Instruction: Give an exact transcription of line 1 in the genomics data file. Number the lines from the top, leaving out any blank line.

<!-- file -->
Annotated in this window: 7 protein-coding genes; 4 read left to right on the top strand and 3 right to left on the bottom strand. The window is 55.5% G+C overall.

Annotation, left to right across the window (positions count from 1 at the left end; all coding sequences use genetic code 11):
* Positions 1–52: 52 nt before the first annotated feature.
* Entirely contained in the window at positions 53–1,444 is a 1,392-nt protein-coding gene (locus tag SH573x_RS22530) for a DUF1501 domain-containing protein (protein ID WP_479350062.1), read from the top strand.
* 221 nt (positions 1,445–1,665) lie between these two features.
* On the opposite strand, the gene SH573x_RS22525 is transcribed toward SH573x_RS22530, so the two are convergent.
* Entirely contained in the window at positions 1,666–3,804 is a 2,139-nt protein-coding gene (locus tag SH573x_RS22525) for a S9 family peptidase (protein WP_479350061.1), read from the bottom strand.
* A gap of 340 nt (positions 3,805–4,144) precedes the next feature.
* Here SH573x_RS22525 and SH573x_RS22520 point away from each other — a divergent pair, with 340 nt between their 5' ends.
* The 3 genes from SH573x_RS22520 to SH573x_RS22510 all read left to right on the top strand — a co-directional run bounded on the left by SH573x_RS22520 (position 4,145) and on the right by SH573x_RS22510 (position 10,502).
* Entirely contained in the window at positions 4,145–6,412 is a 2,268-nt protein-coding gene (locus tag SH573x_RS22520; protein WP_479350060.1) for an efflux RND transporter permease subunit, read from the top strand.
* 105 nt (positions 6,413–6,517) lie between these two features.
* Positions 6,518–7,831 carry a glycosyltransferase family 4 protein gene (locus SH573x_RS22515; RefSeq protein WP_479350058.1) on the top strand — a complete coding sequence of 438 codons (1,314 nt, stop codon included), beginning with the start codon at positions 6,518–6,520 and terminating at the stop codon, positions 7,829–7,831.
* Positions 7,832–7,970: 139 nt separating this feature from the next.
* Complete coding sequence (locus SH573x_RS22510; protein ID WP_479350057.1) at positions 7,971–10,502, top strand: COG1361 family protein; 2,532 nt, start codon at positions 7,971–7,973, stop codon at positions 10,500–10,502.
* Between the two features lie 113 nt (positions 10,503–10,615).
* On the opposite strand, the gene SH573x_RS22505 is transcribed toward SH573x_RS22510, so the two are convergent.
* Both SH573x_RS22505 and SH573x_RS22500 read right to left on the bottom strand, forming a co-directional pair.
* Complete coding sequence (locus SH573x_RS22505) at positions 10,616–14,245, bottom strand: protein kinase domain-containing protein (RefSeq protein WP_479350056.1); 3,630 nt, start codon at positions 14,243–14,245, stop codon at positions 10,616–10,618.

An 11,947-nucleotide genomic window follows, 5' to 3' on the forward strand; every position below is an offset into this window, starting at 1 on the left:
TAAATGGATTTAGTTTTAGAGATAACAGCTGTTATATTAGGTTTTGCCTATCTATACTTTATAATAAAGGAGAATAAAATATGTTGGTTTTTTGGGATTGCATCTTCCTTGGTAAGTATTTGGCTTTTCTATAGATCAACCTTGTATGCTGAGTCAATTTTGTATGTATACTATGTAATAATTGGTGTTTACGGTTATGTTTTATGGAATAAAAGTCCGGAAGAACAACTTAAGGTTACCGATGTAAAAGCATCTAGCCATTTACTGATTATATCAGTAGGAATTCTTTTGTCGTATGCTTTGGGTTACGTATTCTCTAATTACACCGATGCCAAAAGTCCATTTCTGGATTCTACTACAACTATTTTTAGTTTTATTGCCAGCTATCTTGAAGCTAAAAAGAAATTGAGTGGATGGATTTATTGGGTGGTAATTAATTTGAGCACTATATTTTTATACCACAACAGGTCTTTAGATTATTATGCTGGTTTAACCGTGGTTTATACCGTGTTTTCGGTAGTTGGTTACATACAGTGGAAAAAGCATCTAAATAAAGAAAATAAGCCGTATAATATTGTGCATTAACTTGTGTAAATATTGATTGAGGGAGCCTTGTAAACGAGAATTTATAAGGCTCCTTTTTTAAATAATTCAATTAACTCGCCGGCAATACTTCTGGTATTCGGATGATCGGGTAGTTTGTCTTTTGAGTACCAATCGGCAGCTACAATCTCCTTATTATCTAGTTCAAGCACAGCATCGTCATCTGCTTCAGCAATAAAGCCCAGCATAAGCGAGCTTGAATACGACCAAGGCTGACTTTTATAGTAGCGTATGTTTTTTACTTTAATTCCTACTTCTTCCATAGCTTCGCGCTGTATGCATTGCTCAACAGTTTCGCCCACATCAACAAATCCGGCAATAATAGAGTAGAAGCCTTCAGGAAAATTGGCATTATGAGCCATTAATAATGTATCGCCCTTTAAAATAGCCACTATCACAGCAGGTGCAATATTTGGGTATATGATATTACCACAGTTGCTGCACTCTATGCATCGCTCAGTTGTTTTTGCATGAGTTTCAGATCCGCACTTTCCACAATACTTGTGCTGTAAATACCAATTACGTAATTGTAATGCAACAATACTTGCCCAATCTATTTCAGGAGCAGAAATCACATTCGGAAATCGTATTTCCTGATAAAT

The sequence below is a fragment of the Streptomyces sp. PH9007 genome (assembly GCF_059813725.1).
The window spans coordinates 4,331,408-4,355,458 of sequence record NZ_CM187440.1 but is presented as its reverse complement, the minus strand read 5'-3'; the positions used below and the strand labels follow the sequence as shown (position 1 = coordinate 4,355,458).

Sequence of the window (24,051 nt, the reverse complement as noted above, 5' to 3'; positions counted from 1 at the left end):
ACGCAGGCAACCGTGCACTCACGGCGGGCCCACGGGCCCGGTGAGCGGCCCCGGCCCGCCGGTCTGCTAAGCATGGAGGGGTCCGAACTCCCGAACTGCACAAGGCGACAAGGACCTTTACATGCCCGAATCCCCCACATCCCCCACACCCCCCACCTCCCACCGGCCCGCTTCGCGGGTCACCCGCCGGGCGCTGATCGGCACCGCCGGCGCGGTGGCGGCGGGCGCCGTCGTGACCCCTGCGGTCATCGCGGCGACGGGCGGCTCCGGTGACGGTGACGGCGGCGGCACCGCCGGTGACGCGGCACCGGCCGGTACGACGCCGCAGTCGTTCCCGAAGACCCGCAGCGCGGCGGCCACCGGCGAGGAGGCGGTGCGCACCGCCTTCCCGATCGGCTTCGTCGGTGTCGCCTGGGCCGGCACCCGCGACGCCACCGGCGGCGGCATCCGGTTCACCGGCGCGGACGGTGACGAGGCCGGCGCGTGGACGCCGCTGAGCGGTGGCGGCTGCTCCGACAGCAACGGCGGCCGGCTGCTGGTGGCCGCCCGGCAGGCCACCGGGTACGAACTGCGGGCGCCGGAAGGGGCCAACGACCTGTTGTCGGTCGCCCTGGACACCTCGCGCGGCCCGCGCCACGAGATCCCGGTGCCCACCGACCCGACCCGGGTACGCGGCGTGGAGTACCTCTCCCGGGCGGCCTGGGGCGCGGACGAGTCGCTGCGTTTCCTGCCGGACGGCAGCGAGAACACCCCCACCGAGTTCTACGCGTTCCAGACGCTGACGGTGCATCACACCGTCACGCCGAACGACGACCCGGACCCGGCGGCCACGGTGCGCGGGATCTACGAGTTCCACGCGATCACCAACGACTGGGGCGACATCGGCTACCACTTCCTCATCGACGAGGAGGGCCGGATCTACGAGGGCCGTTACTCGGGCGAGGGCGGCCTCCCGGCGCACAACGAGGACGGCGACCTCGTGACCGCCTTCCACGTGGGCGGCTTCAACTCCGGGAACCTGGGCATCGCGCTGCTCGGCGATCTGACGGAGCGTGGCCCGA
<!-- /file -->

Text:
Annotated in this window: 7 protein-coding genes; 4 read left to right on the top strand and 3 right to left on the bottom strand. The window is 55.5% G+C overall.